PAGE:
In this issue
R v Toure [2020] 4 WLR 17
Acquitted of rape; obtaining reporting restrictions
Sentencing Law Update
Longer sentences for sexual and violent offences due to alterations in the early release provisions
Acquitted of rape; obtaining reporting restrictions

By Abigail Bright


We have all been asked by anxious defendants accused of sexual offences ‘Will my name get in the press?’ and have had to explain that while complainants have anonymity those accused of sexual offences do not. Acquitted clients often feel the stigma and consequences of being accused of this type of offending for a very long time after trial . Abigail Bright however was able to successfully persuade a Crown Court Judge that not only was her client entitled to a reporting restriction providing for his anonymity, but that restriction should continue indefinitely following his acquittal.


After a trial of six days, D was acquitted by a jury of rape. At the PTPH, D was indicted in his birth names by which he was commonly known. A reporting restriction of D’s name before the start of the trial was successfully sought, and post acquittal granted for D’s lifetime or until further order. This appears to be the first time a court has granted a post-acquittal reporting restriction after a rape trial restricting the publication of identifying details of the defendant and the fact of his acquittal. The judge decided that the Contempt of Court Act 1981, section 11, applied. The parties had agreed to refer at the trial to ‘the man’, rather than to the defendant by his name, but the complainant and non-police eye witnesses were not stopped from giving their best evidence by describing events and people, including D, in the words those witnesses wished to use.   


The application for a reporting restriction arose from D’s instructions that he had given sworn evidence at his brother’s murder trial, in his real names, at the Central Criminal Court, and his name had been reported by the press, including the BBC and The Times. D had given evidence before the Coroners and Justice Act 2009 introduced power to grant anonymity to witnesses. Having given evidence, D entered into a witness protection re-location programme. At the time he was indicted for rape, he still lived under the same programme.


The judge at D’s rape trial required persuasion that a reporting restriction order should be made and exactly what should be the form and ambit of that order. The reporting restriction sought had several aspects to it (fact of acquittal; AA’s name, AA’s address). The Crown’s position after the verdict was that no continuation of the reporting restriction was necessary: open justice should prevail and indictment for rape was dissimilar to a background of serious organised crime. Against making a reporting restriction order was the fact that D’s name had been given and reported at the earlier murder trial and D had been settled in the witness protection programme for some years and that that protection continued. The judge was ultimately persuaded that D would be at risk of reprisals such that his life would be endangered in the event that the fact of his name and his acquittal of rape were to be published.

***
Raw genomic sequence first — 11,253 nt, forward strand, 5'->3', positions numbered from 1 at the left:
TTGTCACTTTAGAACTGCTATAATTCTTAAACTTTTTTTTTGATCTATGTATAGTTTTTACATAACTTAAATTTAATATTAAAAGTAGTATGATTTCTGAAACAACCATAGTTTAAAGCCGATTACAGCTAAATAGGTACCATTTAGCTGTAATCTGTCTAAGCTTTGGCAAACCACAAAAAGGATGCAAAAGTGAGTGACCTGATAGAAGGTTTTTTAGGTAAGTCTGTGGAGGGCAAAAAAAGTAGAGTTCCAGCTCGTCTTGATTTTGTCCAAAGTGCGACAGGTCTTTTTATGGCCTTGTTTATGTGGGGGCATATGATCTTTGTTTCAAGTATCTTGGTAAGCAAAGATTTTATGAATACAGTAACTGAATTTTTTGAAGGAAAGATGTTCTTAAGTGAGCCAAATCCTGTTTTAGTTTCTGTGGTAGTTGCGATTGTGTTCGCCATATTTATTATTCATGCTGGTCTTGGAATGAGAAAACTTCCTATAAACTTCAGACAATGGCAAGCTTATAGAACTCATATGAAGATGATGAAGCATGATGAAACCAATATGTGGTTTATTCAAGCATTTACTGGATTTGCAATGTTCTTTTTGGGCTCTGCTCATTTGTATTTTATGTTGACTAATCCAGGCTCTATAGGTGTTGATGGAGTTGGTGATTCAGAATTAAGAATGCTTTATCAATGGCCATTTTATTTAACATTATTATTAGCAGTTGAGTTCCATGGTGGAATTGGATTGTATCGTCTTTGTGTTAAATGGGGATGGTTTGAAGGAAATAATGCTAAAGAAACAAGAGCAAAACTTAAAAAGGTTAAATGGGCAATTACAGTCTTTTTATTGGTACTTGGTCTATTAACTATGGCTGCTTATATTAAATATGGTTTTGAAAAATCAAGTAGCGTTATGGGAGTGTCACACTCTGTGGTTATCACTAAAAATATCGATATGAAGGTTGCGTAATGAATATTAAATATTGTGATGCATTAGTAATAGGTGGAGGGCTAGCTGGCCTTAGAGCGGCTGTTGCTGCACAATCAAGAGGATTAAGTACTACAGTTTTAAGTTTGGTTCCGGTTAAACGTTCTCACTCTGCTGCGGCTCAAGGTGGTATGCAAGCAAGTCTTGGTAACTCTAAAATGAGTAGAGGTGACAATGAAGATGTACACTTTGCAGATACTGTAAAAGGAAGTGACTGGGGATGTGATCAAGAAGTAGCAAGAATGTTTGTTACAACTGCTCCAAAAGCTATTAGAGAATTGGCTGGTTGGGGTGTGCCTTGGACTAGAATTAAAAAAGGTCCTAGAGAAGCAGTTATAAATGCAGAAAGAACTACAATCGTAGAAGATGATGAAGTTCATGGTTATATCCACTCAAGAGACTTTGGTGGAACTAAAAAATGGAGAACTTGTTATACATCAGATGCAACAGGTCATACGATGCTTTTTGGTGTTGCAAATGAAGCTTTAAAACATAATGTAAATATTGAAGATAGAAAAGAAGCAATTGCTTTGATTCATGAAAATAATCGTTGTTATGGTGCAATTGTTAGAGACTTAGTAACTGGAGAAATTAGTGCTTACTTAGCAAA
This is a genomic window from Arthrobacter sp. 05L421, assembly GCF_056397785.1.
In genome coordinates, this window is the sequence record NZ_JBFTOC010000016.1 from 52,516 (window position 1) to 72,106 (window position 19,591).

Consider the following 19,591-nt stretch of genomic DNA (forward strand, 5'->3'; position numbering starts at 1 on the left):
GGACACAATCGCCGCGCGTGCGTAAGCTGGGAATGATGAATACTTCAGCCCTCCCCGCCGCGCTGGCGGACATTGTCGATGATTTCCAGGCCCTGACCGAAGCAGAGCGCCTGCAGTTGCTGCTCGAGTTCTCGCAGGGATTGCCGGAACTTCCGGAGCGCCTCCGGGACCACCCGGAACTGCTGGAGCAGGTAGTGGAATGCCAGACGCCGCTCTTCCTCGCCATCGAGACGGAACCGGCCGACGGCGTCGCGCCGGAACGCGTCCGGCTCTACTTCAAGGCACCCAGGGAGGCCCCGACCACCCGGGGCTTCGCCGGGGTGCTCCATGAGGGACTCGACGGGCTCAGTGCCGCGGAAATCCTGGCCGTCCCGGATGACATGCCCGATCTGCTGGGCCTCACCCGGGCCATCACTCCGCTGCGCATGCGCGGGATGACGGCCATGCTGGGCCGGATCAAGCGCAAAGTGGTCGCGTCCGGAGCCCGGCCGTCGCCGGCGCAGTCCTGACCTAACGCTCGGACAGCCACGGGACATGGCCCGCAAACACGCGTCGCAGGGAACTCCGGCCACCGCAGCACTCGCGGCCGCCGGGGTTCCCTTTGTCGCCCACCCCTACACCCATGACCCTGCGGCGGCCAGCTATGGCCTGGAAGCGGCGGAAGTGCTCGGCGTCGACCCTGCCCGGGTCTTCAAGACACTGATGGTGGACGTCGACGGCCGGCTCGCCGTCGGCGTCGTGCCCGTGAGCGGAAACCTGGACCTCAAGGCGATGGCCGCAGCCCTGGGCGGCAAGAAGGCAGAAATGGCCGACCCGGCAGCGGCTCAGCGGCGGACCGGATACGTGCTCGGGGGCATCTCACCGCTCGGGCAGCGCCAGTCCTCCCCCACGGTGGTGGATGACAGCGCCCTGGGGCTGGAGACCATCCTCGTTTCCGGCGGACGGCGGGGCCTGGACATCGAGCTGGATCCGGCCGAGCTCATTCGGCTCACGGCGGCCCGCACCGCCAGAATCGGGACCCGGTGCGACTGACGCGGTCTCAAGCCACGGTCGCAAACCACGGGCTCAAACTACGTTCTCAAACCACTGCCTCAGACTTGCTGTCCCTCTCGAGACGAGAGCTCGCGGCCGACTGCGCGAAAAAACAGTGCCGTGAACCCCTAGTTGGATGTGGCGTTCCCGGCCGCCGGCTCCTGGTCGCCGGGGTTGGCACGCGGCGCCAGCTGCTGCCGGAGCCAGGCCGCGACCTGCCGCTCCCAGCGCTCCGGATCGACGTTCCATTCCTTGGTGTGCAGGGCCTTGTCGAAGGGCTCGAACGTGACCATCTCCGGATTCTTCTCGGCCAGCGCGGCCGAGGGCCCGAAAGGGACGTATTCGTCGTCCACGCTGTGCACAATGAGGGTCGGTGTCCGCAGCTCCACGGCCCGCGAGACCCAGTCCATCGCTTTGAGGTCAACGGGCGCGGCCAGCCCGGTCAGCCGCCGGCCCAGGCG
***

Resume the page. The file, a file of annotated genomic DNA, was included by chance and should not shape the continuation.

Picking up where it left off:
Abigail’s submissions focussed on the case engaging two articles of the European Convention on Human Rights, article 2 (the absolute right to life) and why that should prevail over article 10 (the right to freedom of expression and information, capable of limitation).


The judge’s decision to grant a reporting restriction order involved a number of highly practical arrangements. Mention of D’s trial in the Crown Court list (which is hosted publicly on CourtServe daily) was anonymised: this was done by inserting asterisks in place of each identifying number per the ‘T’ number by which Crown Court cases are uniquely identified. Public listings of D’s trial generated the T number T2019****. The parties agreed, endorsed by the judge, that the clerk and usher would refer any inquiries about D’s case (and its reporting as an anonymised ‘T’ number) to the list office. The senior list officer would ascertain exactly the nature of any inquiry and communicate directly to the judge any enquiry. Enquiries established that there had been no reporting of D ’s case as a result of the first hearing in the Magistrates’ Court, which does not publish its court list in a public forum except for noticeboards at that court on the day of hearings. A defendant’s address becomes a matter of public record when recorded on the court file; it is invariably given in open court to identify a defendant when a defendant is first put before a court; and it can be ascertained upon request to a court by the press.


The public interest served by open reporting of the result of a trial is separate to the statutory and absolute prohibition on any reporting of a sex complainant’s name or information that might identify that person’s name (for the duration of the life of that person). Complainants of a wide range of sexual offences are given lifetime anonymity by the Sexual Offences (Amendment) Act 1992. Whilst this statutory protection accorded to sex complainants is distinct from publication of other information, as this case illustrates there may be unusual but compelling circumstances in which is possible to apply for a reporting restriction in order to protect a defendant.


Abigail Bright defended in this case. To read more about Abigail, click here